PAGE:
2.  Reflect back to the person that you are wanting to get to know and understand them. For many persons, this is a rare experience to discover that others are listening to (honoring) their stories.  Note:  These first two steps are essential and cannot be bypassed.
3.  Connect their story with your own story and a part of the gospel. This assumes that we know the gospels (the importance of daily reading) and can access the presence of Jesus in most any human situation: fear, loss, anger, poverty, betrayal, confusion, pride. You may share an experience where the power of Jesus helped you to overcome an obstacle. This connection is not about institutions or denominations, but is instead about relationships and the spiritual journey.
4.  Ask how you can be in prayer for the person. And ask if the other person will pray for you. This places you together on the same level.  Note:  Here you will want to be as humble as possible, trusting in the power of the Holy Spirit to speak through the gospels and the act of prayer. At this point the action is more important than the response, which you cannot control.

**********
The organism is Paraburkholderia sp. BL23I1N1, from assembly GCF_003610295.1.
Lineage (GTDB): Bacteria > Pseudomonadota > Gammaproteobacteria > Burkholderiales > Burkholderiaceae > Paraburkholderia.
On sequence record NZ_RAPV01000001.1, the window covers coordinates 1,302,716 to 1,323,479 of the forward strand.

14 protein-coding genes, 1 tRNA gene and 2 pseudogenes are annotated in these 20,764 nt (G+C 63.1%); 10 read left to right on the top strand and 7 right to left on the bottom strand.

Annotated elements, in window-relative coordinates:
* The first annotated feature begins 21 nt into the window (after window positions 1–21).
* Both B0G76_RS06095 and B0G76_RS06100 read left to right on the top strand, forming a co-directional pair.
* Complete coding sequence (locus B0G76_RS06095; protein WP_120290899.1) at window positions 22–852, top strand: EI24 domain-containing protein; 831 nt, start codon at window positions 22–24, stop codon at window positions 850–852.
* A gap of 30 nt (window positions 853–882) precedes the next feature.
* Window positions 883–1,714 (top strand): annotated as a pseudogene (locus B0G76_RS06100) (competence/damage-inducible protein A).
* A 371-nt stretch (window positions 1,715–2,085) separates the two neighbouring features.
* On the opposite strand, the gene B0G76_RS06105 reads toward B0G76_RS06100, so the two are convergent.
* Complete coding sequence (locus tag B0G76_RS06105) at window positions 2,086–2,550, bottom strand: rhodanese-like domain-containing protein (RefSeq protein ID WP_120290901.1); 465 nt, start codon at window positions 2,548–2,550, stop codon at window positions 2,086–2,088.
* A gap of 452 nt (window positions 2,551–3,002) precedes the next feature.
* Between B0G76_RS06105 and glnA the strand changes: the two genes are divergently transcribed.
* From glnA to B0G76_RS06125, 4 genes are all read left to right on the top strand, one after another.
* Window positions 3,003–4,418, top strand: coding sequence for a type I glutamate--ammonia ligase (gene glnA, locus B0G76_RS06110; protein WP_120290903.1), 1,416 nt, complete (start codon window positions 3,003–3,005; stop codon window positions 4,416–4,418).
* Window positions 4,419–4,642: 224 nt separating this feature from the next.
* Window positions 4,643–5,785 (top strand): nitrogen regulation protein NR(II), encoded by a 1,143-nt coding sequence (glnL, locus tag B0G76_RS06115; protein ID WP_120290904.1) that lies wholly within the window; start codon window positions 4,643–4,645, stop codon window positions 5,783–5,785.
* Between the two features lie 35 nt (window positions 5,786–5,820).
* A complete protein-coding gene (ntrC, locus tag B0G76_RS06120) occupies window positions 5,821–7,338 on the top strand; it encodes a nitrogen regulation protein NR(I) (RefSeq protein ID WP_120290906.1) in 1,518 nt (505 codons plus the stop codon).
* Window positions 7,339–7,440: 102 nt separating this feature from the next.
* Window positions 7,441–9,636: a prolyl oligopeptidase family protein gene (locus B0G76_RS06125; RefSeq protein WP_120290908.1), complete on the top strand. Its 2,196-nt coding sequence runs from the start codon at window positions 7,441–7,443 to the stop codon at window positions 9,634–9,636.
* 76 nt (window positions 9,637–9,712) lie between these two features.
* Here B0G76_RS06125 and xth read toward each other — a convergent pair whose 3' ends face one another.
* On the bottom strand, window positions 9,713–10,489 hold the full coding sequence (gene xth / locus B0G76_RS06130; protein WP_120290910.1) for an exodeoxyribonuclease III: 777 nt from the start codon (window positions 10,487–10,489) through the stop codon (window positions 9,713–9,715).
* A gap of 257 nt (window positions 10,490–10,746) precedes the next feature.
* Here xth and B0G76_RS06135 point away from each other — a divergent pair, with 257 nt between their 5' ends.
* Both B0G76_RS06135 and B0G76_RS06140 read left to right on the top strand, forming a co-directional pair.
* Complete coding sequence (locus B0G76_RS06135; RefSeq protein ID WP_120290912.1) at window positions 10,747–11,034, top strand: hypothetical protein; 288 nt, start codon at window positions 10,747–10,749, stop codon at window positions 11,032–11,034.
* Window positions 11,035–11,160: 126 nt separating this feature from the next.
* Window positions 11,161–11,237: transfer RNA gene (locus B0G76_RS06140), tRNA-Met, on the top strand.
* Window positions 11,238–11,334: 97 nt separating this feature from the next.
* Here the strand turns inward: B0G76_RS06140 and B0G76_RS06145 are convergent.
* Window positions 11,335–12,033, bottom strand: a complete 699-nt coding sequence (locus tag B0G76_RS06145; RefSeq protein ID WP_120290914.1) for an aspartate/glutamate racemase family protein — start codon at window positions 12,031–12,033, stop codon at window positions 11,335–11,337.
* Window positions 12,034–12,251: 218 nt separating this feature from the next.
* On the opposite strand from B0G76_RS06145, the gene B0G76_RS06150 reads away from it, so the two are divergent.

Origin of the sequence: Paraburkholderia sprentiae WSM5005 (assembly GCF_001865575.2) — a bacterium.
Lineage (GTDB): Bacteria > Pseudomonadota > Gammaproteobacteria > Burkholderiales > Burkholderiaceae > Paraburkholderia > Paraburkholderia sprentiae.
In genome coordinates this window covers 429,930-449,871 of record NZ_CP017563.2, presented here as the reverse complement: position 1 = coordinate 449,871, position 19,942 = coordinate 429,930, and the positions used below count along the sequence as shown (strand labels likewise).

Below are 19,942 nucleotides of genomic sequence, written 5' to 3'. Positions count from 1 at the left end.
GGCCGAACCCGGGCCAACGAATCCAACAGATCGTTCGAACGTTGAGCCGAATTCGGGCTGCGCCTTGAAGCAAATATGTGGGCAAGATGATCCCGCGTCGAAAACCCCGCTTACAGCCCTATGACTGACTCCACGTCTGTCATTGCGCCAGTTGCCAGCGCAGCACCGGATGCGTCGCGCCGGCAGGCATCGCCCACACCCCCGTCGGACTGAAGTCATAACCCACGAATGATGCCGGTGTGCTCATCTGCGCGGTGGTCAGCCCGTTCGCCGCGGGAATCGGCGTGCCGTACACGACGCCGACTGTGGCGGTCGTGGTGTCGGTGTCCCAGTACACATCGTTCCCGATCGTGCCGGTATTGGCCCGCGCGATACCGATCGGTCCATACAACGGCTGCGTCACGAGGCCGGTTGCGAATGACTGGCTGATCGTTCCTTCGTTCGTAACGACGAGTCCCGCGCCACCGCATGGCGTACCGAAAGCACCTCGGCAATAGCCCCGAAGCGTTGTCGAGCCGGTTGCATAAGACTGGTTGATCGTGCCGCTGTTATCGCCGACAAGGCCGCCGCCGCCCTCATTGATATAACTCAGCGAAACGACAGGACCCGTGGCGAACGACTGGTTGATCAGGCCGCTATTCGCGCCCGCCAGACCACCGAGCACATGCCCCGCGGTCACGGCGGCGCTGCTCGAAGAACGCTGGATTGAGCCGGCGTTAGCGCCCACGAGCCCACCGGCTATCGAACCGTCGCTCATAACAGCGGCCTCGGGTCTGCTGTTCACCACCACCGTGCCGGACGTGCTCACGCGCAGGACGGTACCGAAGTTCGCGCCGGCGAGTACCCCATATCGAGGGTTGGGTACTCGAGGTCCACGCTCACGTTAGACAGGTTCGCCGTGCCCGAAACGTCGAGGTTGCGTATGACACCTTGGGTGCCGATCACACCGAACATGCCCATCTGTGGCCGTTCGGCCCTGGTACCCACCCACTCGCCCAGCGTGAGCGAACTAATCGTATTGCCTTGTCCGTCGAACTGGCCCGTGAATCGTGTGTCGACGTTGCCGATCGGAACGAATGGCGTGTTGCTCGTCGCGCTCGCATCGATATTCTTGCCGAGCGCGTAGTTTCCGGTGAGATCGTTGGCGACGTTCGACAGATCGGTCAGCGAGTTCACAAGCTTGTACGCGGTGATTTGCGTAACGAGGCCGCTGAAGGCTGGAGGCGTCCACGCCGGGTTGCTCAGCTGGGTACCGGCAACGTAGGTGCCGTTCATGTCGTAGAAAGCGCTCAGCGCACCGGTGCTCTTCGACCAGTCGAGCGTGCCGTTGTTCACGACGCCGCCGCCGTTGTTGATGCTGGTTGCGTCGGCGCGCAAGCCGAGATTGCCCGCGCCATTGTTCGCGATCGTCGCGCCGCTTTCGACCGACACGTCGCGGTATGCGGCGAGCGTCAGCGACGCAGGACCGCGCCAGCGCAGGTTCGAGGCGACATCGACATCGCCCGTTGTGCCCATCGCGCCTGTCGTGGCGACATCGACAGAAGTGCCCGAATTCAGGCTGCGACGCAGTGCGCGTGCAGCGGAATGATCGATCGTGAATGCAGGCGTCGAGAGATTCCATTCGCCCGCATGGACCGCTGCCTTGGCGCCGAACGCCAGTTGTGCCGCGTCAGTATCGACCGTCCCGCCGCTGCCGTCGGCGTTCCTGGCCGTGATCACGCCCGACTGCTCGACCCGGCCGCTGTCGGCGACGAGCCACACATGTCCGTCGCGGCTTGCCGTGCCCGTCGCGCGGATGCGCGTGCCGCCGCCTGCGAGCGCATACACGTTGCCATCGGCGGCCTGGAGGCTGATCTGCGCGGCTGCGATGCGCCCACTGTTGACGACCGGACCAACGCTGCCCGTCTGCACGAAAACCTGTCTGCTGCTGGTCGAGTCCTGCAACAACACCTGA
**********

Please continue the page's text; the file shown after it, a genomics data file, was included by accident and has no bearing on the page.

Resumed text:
5.  Seek to connect the other person to your community. In our time, the basic steps will be a group that meets outside the church (say, in a coffee shop) or in a context of mission and serving, or in a new group in formation. Don’t worry if you get stalled here, but don’t hesitate to name your own worshiping community. It is a relational process.